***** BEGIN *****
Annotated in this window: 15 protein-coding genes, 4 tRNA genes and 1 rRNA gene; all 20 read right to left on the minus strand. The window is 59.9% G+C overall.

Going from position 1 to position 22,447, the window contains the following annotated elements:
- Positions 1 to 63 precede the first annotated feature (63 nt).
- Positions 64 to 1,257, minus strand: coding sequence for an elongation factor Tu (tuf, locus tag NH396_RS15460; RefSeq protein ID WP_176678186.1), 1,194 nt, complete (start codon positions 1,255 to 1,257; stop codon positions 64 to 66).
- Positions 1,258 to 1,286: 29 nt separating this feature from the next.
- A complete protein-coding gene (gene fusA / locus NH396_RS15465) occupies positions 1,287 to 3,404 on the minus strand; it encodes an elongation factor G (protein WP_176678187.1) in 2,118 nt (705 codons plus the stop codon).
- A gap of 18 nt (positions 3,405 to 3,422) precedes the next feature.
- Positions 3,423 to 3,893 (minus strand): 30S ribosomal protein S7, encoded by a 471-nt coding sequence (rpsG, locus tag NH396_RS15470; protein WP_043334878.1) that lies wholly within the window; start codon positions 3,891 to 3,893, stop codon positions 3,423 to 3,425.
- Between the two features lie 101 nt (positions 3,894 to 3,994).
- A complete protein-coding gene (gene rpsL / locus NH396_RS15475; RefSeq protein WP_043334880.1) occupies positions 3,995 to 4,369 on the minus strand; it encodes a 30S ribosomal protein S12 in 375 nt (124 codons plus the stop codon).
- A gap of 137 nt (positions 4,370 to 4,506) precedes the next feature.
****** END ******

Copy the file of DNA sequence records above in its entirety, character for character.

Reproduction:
Annotated in this window: 15 protein-coding genes, 4 tRNA genes and 1 rRNA gene; all 20 read right to left on the minus strand. The window is 59.9% G+C overall.

Going from position 1 to position 22,447, the window contains the following annotated elements:
- Positions 1 to 63 precede the first annotated feature (63 nt).
- Positions 64 to 1,257, minus strand: coding sequence for an elongation factor Tu (tuf, locus tag NH396_RS15460; RefSeq protein ID WP_176678186.1), 1,194 nt, complete (start codon positions 1,255 to 1,257; stop codon positions 64 to 66).
- Positions 1,258 to 1,286: 29 nt separating this feature from the next.
- A complete protein-coding gene (gene fusA / locus NH396_RS15465) occupies positions 1,287 to 3,404 on the minus strand; it encodes an elongation factor G (protein WP_176678187.1) in 2,118 nt (705 codons plus the stop codon).
- A gap of 18 nt (positions 3,405 to 3,422) precedes the next feature.
- Positions 3,423 to 3,893 (minus strand): 30S ribosomal protein S7, encoded by a 471-nt coding sequence (rpsG, locus tag NH396_RS15470; protein WP_043334878.1) that lies wholly within the window; start codon positions 3,891 to 3,893, stop codon positions 3,423 to 3,425.
- Between the two features lie 101 nt (positions 3,894 to 3,994).
- A complete protein-coding gene (gene rpsL / locus NH396_RS15475; RefSeq protein WP_043334880.1) occupies positions 3,995 to 4,369 on the minus strand; it encodes a 30S ribosomal protein S12 in 375 nt (124 codons plus the stop codon).
- A gap of 137 nt (positions 4,370 to 4,506) precedes the next feature.